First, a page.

The Nokia Booklet is Nokia’s first dip into the increasingly popular world of Netbooks, and how have they done?
Well the Booklet looks fantastic, it feels very solid, much like a Mac Book, it certainly feels more quality than my Acer Aspire 150. The keyboard is pretty damned good too, netbooks are usually disliked for tiny keyboards and tiny screens, but not on the Booklet. The Booklet gives you a regular laptop ‘feel’ in the form of a netbook.On the left hand side you have and HDMI output, 2 USB 2.0 ports and a headset port, this differs from a normal netbook which will have a port for headphones and a port for a microphone. A suitable headset is included in the box. On the right hand side you find another USB port and a cover that when opened reveals a SIM card slot and an SD Card slot.
My Booklet came with Windows 7 Home Premium installed as well as the Ovi Suite. Also installed is ‘Nokia Social Hub’ which handles your SMS messages, Twitter, Facebook and Flickr feeds. It’s a simple piece of software but it works well. I was amazed how easy it was to get my 3UK SIM working, literally put it in, and a connection for ’3′ appeared in the ‘Network and Sharing Centre’. No need to faff with settings, it just worked. Setting it to ‘Connect Automatically’ gave a fantastic ‘on the road’ experience, I tested it on the train and in the car, was very nice to have a connection so easily. No need to plug-in a dongle, or use 3UK’s noddy software, it just works.
As reported elsewhere the Booklet is certainly lacking in ‘grunt’ – its slower than my Acer Aspire 150, they are similarly specced but the Booklet has 512MB less RAM and at times it shows. I switched off the Aero theme in Windows 7 which helped slightly. I do use AutoCAD and Photoshop on my Acer Netbook, it’s not fast, but it works especially for quick changes to drawings. Both work okay on the Booklet, it’s certainly a bit slower than the Acer, but it’s nice to have the extra screen resolution, my Acer has a 1024 x 600 display, the Booklet is 1280 x 720.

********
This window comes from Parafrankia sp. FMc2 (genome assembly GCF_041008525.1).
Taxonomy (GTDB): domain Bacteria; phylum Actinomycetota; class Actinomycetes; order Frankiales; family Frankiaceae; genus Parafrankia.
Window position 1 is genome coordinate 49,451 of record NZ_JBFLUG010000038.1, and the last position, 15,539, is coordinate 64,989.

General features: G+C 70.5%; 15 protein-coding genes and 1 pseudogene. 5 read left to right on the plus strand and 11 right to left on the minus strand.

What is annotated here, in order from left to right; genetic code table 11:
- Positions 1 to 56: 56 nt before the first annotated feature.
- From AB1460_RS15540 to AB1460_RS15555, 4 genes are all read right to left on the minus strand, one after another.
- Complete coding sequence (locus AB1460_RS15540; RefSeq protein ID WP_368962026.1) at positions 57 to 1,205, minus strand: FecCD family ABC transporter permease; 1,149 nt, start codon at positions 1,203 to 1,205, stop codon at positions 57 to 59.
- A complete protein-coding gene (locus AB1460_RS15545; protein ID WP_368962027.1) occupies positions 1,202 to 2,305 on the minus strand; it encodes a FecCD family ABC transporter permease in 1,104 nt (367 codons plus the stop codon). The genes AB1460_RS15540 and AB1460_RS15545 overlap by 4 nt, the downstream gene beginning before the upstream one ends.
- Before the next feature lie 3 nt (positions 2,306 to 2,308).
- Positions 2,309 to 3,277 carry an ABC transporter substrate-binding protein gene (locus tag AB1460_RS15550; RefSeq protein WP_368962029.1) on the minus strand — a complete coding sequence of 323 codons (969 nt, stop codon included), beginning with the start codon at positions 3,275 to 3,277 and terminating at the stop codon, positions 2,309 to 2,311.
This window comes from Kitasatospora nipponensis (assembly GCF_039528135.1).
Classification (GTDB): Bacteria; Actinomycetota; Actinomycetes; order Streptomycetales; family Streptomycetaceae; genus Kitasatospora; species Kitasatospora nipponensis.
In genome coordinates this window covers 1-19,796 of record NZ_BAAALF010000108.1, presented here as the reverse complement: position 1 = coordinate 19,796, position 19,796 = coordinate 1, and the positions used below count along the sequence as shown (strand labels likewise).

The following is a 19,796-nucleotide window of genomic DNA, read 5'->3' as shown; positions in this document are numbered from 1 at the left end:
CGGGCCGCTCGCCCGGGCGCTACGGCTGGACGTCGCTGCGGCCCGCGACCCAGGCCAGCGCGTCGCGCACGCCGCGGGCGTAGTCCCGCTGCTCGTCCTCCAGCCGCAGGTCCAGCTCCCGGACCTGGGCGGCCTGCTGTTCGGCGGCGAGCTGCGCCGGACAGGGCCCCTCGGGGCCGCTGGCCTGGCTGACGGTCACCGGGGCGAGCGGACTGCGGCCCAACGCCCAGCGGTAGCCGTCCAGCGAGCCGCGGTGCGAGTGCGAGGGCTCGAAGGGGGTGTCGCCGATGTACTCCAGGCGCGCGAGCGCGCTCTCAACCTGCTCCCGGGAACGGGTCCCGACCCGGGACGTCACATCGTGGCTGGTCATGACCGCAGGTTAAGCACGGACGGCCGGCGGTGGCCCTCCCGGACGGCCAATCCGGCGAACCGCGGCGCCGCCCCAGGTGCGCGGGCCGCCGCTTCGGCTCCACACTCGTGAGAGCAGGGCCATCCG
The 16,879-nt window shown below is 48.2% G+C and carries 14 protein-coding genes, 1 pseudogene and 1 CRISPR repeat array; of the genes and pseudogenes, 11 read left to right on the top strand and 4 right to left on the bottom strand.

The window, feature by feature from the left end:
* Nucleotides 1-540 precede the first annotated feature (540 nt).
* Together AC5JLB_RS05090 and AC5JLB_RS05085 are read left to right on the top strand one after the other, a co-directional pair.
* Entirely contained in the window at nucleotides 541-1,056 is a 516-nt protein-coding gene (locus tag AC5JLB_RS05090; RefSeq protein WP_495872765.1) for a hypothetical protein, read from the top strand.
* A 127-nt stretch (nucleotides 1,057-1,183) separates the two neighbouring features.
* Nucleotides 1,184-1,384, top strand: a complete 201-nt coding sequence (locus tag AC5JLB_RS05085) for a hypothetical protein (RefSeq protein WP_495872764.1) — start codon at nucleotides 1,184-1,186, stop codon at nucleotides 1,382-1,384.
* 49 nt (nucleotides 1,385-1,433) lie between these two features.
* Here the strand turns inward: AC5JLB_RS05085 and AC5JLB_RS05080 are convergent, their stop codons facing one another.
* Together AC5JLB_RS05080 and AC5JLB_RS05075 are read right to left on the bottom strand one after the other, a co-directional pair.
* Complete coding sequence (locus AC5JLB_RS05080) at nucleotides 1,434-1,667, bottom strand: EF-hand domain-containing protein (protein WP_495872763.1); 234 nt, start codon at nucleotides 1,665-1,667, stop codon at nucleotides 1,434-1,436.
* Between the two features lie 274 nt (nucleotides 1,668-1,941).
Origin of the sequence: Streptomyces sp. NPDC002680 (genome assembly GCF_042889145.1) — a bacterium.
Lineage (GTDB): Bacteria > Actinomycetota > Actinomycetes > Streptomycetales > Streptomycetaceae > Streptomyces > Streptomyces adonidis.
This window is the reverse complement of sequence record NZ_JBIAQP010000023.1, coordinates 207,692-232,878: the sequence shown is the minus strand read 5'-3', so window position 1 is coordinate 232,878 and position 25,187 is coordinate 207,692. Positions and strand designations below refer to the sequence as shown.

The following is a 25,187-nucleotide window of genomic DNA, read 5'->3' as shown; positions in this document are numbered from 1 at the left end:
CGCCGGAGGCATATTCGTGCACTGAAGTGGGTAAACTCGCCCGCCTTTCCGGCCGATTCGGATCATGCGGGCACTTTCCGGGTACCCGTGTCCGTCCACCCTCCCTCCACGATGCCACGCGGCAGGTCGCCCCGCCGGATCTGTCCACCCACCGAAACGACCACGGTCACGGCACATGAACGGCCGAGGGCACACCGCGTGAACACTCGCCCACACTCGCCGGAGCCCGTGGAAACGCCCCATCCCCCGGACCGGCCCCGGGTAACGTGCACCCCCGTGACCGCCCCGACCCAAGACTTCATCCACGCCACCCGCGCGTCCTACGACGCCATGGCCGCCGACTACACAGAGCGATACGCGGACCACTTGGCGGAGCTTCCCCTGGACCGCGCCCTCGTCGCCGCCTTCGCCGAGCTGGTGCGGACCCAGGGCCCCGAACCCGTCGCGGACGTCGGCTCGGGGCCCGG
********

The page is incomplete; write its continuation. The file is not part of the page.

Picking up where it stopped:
The problem is that the Booklet’s performance can’t be improved by a RAM upgrade, as there are two problems – 1. The metal casing will be a NIGHTMARE to get into and 2. There are no spare RAM slots, and the RAM pre-installed is soldered in any way. One area I was happy with the Booklet’s performance was the battery life. It ran for just over 6 hours from a full charge, this was with me using a SIM to get Internet Connectivity, emailing and tweeting, not bad at all considering I get about 2 hours out of my Acer’s standard battery. The speakers mounted on either side are okay, I’ve not used a Netbook with great speakers and these are pretty much on par with other Netbooks.
In conclusion the Booklet is a lovely piece of kit, beautifully styled, and very robust. Sadly it’s scrimping on the RAM don’t make it such a nice experience as it COULD have been. Good first effort Nokia.
Now for your questions :-
Q - How well does the GPS work and navigation with Ovi maps works? How about 3G network-based location?
A – It’s ‘okay’, the location shows inside an Maps desktop widget, and that’s about it.. there didn’t appear to be any clever way you could ‘use’ your location. I would guess we’ll see more integration soon.
Q – I’d like to know if it’s actually worth the additional price over any of the other current lower priced netbooks on the market. Also would really like to know if it runs Ubuntu ok and onboard 3G works etc.
Q – With built-in 3G do you have to use AT&T or is it unlocked to any SIM? also if you are using AT&T SIM are you still using AT&T communication manager to get online or Nokia PC suite????? And the final question is about actual battery life.